Today most radio's don't devote their air time to news or at least political news. Radios are now devoted to mainly just music and what they think the public find entertaining.
C. Radio
D. Magazines
Benjamin Franklin started one of
the first magazines called General
For decades magazines served as the only national medium, before radio and television.
Media and Politics
Public Agenda
Electoral Politics
Media don't necessarily tell the people what to think but they definitely tell them what to think about.
Media helps candidates to appeal directly to the people without the help of party organizations.
How voters see a candidates character, personality, abilities, etc. has a big influence on voting behavior.
Limits on Media Influence
Most people that watch and keep up with news (which isn't many, about 15%) only watch things that agree with their own view points.
Radio and television normally only skim the news and report on what they think is the most entertaining and interesting to keep attention of viewers.
People use mass media as a source of entertainment opposed to information.
Public opinion polls are devices that attempts to collect information by asking people questions.

Another way used in the 1930's was straw votes with were a way of getting the public's opinion by asking a big group of people the same question.
Section 2 Measuring Public Opinion
The Polling Process

Constructing a sample:
selecting a sample which is a representative slice of the total universe
Now they draw a random sample which is a probability sample.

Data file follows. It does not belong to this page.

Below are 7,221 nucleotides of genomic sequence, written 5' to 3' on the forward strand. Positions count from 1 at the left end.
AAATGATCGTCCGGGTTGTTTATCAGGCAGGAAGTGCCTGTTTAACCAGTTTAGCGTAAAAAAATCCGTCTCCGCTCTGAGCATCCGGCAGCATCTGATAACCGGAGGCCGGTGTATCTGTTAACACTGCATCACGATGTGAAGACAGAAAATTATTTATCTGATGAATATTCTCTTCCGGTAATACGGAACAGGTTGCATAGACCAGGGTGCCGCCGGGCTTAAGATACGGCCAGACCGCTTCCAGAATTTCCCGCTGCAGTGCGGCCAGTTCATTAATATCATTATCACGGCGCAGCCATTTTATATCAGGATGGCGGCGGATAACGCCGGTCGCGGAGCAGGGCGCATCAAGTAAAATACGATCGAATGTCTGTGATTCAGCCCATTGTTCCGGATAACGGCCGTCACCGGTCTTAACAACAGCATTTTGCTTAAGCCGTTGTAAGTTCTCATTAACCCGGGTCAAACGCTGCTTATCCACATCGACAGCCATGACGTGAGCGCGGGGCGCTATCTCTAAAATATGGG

Last but not least they draw a quota sample which deliberately constructed by reflecting several major characteristics.
Section 2 Measuring Public Opinion
Preparing Valid Questions
Some ways of preparing valid questions were at first going door to door asking questions but today however they call a set of random numbers selecting area codes from all over.
Telephone surveys are less expensive than door to door polling.
Section 2 Measuring Public Opinion
Analyze and Report Finding
Once receiving all the polls whether its scientific or not they figure out people attitude towards these poll questions.

Pollsters use these technologies to tabulate and interpret their data, draw their conclusions, and publish their findings.
Section 2 Measuring Public Opinion
Limits on the Impact of Public Opinion
When polling they have to remember that our system of constitutional government is not designed to give free, unrestricted play to public opinion.
Keeping in mind all the doctrines:
-separation of power
-checks and balances
-civil rights
-protecting minority interests
Section 2 Measuring Public Opinion
Taking a Poll
1. Define the population to be polled.
2. Construct a sample.
3. Prepare valid questions .
4. Select and control the means by which the poll with be taken.
5. Report your finding.
Television has always gone hand in hand with politics starting as early as 1939 when President Roosevelt started his fireside chats.
Media has the power to focus public's attention to particular issues.
Full transcript